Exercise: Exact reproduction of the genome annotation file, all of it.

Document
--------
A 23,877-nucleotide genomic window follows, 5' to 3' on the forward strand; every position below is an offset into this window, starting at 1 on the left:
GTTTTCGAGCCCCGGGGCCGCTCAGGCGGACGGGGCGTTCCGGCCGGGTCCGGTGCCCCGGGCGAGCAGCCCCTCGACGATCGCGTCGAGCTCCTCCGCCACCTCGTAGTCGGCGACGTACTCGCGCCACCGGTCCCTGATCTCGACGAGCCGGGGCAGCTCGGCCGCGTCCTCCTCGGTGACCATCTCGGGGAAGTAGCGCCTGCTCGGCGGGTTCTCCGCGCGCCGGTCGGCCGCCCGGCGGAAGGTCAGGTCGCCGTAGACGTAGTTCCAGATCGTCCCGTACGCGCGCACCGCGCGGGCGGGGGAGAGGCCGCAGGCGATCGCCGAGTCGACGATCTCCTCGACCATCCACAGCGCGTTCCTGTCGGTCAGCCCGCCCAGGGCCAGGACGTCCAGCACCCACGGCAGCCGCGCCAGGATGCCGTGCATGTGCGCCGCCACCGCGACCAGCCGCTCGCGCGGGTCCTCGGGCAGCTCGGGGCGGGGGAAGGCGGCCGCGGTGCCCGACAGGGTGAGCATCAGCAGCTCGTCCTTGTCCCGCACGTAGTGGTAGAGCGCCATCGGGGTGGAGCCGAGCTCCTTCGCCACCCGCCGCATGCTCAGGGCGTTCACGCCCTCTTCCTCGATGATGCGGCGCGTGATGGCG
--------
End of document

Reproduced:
A 23,877-nucleotide genomic window follows, 5' to 3' on the forward strand; every position below is an offset into this window, starting at 1 on the left:
GTTTTCGAGCCCCGGGGCCGCTCAGGCGGACGGGGCGTTCCGGCCGGGTCCGGTGCCCCGGGCGAGCAGCCCCTCGACGATCGCGTCGAGCTCCTCCGCCACCTCGTAGTCGGCGACGTACTCGCGCCACCGGTCCCTGATCTCGACGAGCCGGGGCAGCTCGGCCGCGTCCTCCTCGGTGACCATCTCGGGGAAGTAGCGCCTGCTCGGCGGGTTCTCCGCGCGCCGGTCGGCCGCCCGGCGGAAGGTCAGGTCGCCGTAGACGTAGTTCCAGATCGTCCCGTACGCGCGCACCGCGCGGGCGGGGGAGAGGCCGCAGGCGATCGCCGAGTCGACGATCTCCTCGACCATCCACAGCGCGTTCCTGTCGGTCAGCCCGCCCAGGGCCAGGACGTCCAGCACCCACGGCAGCCGCGCCAGGATGCCGTGCATGTGCGCCGCCACCGCGACCAGCCGCTCGCGCGGGTCCTCGGGCAGCTCGGGGCGGGGGAAGGCGGCCGCGGTGCCCGACAGGGTGAGCATCAGCAGCTCGTCCTTGTCCCGCACGTAGTGGTAGAGCGCCATCGGGGTGGAGCCGAGCTCCTTCGCCACCCGCCGCATGCTCAGGGCGTTCACGCCCTCTTCCTCGATGATGCGGCGCGTGATGGCG